Although not actually a “new” organ, we have enabled an existing organ to be utilized in new ways. When a friend approached us needing a continuo organ for a large scale work with orchestra, it was decided that even the rental cost for such an instrument would be difficult to justify. The console of the organ at the church is recessed into the floor and would be behind the choir, and so the organist would be unable to see the conductor. Since the choir division has stops that function adequately for continuo work, we decided to provide this “continuo” keyboard for the organ proper. Made of Spanish Cedar, Its raised panel cabinetry fits visually into the chancel. The keyboard then plugs into the organ console, and operates four stops: Flute 8’, Hohl Flute 4’, Octavin 2’ and Cromorne 8’. This addition was a gift from a private donor.
A view of the pallet valves inside the continuo organ windchest
Keys chamfered and laquered, awaiting key cheeks
Windchest installed in the base of the organ case.
Our tonal style, although not based purely in any one period is clear, cohesive and with prompt speech. We choose scales, pipe material and mouth proportions with great care in order to build the best instrument for your space and for your needs.
Case design for a requested proposal
Our single 8' Continuo organ! C,D,E-f''', 52 notes. The casework is Mahogany, with inset raised panels and spiral turnings of figured Red Oak, giving the wood an almost marbled appearance. The organ transposes for either A=440, or A=415hz. At A=415, the low two pipes have to be re-tuned, and there is no low C. Overall dimensions are 20.5 inches deep, 35 inches tall, 36 inches wide.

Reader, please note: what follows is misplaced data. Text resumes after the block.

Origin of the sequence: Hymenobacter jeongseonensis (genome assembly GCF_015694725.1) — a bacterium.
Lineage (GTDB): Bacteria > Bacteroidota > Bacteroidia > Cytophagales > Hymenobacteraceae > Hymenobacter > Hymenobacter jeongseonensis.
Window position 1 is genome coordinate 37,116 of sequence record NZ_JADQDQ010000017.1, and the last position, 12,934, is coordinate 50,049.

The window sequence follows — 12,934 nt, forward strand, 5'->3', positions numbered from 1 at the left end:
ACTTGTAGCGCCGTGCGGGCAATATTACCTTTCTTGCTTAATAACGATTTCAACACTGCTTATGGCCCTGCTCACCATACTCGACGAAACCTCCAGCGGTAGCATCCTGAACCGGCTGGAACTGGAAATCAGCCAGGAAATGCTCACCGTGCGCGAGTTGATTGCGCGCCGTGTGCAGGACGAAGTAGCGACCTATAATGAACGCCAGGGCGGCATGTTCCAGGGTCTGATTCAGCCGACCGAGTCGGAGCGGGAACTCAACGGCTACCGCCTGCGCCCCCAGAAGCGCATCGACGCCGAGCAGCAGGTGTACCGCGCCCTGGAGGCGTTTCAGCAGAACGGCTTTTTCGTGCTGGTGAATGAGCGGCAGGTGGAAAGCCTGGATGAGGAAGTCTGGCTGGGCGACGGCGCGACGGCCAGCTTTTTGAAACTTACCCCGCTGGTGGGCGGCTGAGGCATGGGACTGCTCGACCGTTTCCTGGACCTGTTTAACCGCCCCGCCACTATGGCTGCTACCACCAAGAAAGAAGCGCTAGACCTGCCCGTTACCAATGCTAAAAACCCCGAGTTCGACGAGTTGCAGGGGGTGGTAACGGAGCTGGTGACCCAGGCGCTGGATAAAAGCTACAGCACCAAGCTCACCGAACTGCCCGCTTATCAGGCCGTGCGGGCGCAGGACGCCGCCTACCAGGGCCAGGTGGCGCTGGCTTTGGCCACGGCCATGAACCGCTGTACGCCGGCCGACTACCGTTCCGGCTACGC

The Keyboard is covered in Jatoba, with Maple accidentals. The inlaid diamond figure is made up of Jatoba and Walnut.
Keyboards for our II/4 practice organ.
This table organ built for Dr. Joseph Flummerfelt, was inspired by the Ab Yberg Family organ (ca 1550) housed in Basel, Switzerland. The case design, key range, disposition, and scalings are all unique to this organ, and were chosen for very specific reasons. Only the key scale was actually borrowed from the original. Each detail, including the pipes and wood carvings, was executed by Chris, the owner of New England Organbuilders.
It was decided that the original key range of F to a’'’ (38 notes) should be extended to make possible the performance of music of later periods. The range of the organ is now 45 notes, C-c’’’ with a short octave in the bass, making the works of Sweelinck, Praetorius, etc. more practical. The stops are a 4’ Gedeckt of oak, and a 2’ Principal of 98% lead. Both utilize a variable scaling for practical and tonal reasons. It was featured on the cover of the June, 2008 issue of The Diapason Magazine.
New practice organ in process.
Manual I (54 n)
Manual II (54 n)
4' Spire flute (either manual I or II)
Pedal (30 n)
8' Viola da Gamba